Biogen said it submitted an application seeking US FDA’s approval of its closely watched Alzheimer’s drug, as the company aims to be the first to bring a treatment to market that can alter the course of the mind-wasting disease.
The number of people in the United States living with Alzheimer’s, the most common form of dementia, is expected to triple to nearly 14 million by 2050 without effective treatments, according to the US Centers for Disease Control and Prevention. If approved, Biogen’s aducanumab would be the first treatment designed to delay progression of the fatal, memory-robbing disease.
The drug has had a tumultuous journey, with promising early data raising hopes and Biogen’s share price, only to be dashed by disappointment in later trials.
Biogen in October revived plans to seek approval for aducanumab based on a detailed analysis of what had seemed like less than compelling data, months after scrapping its development.
The biotech company said its analysis showed patient improvements in memory and other measures of cognition and ability to function. Some experts have expressed skepticism over Biogen’s interpretation of the data and called for another large trial that could take several years to complete.
Wall Street analysts have been betting on aducanumab to restore Biogen’s growth prospects following a successful patent challenge to its top-selling multiple sclerosis drug Tecfidera and with looming competition for its high-priced gene therapy Spinraza weighing on its shares.
However, the drug’s approval is far from guaranteed despite the desperate need for treatments. It has been at least 15 years since the Food and Drug Administration has reviewed an application for a new Alzheimer’s treatment, as drugs that were tested failed in trials.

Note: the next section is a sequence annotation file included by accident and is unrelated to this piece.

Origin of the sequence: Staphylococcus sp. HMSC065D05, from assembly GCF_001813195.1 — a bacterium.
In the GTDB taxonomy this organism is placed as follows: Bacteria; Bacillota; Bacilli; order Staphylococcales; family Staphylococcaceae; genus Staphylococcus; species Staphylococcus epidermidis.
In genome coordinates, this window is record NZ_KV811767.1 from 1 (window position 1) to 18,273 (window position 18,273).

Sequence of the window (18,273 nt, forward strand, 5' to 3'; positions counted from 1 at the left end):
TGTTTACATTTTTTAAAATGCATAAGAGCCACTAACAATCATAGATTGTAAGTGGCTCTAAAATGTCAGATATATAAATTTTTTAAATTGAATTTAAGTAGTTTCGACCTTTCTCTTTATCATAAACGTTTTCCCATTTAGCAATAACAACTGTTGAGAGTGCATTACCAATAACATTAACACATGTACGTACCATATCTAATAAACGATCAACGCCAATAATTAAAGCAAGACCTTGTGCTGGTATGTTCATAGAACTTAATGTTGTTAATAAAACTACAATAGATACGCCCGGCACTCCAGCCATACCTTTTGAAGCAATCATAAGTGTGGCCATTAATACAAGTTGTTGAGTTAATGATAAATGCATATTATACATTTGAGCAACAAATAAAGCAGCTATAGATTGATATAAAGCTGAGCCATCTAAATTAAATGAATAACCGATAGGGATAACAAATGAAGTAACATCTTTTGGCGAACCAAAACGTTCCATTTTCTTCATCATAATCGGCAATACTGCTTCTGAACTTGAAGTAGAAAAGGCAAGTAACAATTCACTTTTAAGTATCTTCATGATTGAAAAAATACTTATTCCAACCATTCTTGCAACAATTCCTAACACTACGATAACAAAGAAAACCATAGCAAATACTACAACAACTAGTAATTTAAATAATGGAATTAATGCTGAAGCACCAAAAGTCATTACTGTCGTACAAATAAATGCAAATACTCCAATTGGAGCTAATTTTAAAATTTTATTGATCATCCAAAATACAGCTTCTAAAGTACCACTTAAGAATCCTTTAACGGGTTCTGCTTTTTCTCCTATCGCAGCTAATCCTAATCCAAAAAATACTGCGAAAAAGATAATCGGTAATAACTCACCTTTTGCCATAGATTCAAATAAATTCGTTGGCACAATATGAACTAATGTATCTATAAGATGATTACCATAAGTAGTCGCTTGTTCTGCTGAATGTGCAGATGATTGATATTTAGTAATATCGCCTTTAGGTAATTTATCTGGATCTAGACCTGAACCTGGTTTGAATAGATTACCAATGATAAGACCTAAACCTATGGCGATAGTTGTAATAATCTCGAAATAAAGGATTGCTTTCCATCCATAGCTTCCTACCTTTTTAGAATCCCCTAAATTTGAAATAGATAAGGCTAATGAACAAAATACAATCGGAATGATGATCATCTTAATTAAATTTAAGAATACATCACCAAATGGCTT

Dr. Maria Carrillo, chief science officer at the Alzheimer’s Association advocacy organization, declined to comment on the chances of the drug winning approval, saying, “That really is up to the FDA.”
“We are looking forward to that rigorous review and their decision,” Carrillo said, adding that a “drug like this that addresses the biological causes associated with Alzheimer’s dementia would be historic and no doubt impactful for the Alzheimer’s community.”
Prior to the focus on COVID-19 vaccines and treatments, the wait for aducanumab’s filing and approval was probably the most-watched saga to play out in biopharma this year, SVB Leerink analyst Marc Goodman said.
The FDA now has 60 days to decide whether to accept the application for review, Biogen and partner Eisai Co Ltd said in a joint statement.
“It is unclear to us if the totality of the data support FDA approval. Just as there are signs of activity, there are inconsistencies in the data that raise questions about aducanumab’s biologic effect,” Cowen analyst Phil Nadeau said.
Biogen said it has asked for a “priority review” for the drug that could cut the time for an approval decision to six months, if granted.
Any successful Alzheimer’s treatment is expected to eventually be a multibillion-dollar seller. Analysts are forecasting aducanumab sales of $673.7 million in 2022 if approved, according to Refinitiv IBES estimates.
Biogen said it was also working toward submitting marketing applications for the drug in Europe, Japan and elsewhere.